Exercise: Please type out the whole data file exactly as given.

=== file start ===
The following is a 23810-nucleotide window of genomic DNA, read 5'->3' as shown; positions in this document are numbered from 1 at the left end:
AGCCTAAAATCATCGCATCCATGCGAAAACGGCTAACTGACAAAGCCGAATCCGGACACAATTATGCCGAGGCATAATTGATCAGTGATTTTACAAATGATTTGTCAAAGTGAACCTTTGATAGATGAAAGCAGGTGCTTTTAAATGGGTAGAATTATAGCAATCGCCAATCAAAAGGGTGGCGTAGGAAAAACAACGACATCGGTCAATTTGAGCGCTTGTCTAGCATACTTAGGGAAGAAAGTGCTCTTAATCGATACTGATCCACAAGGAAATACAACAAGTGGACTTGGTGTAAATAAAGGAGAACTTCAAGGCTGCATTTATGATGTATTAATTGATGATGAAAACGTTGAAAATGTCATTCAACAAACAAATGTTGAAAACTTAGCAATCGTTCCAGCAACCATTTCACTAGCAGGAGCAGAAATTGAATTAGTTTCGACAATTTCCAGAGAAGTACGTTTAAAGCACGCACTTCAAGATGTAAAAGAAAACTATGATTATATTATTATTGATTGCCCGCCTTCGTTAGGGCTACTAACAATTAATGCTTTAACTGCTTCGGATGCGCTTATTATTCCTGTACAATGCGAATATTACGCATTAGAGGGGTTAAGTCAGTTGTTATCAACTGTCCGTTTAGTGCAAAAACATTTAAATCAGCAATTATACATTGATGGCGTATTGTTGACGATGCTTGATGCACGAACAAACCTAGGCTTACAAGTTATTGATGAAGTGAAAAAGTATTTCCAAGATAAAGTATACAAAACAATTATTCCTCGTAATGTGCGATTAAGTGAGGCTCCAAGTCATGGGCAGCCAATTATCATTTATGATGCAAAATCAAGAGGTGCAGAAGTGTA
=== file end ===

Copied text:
The following is a 23810-nucleotide window of genomic DNA, read 5'->3' as shown; positions in this document are numbered from 1 at the left end:
AGCCTAAAATCATCGCATCCATGCGAAAACGGCTAACTGACAAAGCCGAATCCGGACACAATTATGCCGAGGCATAATTGATCAGTGATTTTACAAATGATTTGTCAAAGTGAACCTTTGATAGATGAAAGCAGGTGCTTTTAAATGGGTAGAATTATAGCAATCGCCAATCAAAAGGGTGGCGTAGGAAAAACAACGACATCGGTCAATTTGAGCGCTTGTCTAGCATACTTAGGGAAGAAAGTGCTCTTAATCGATACTGATCCACAAGGAAATACAACAAGTGGACTTGGTGTAAATAAAGGAGAACTTCAAGGCTGCATTTATGATGTATTAATTGATGATGAAAACGTTGAAAATGTCATTCAACAAACAAATGTTGAAAACTTAGCAATCGTTCCAGCAACCATTTCACTAGCAGGAGCAGAAATTGAATTAGTTTCGACAATTTCCAGAGAAGTACGTTTAAAGCACGCACTTCAAGATGTAAAAGAAAACTATGATTATATTATTATTGATTGCCCGCCTTCGTTAGGGCTACTAACAATTAATGCTTTAACTGCTTCGGATGCGCTTATTATTCCTGTACAATGCGAATATTACGCATTAGAGGGGTTAAGTCAGTTGTTATCAACTGTCCGTTTAGTGCAAAAACATTTAAATCAGCAATTATACATTGATGGCGTATTGTTGACGATGCTTGATGCACGAACAAACCTAGGCTTACAAGTTATTGATGAAGTGAAAAAGTATTTCCAAGATAAAGTATACAAAACAATTATTCCTCGTAATGTGCGATTAAGTGAGGCTCCAAGTCATGGGCAGCCAATTATCATTTATGATGCAAAATCAAGAGGTGCAGAAGTGTA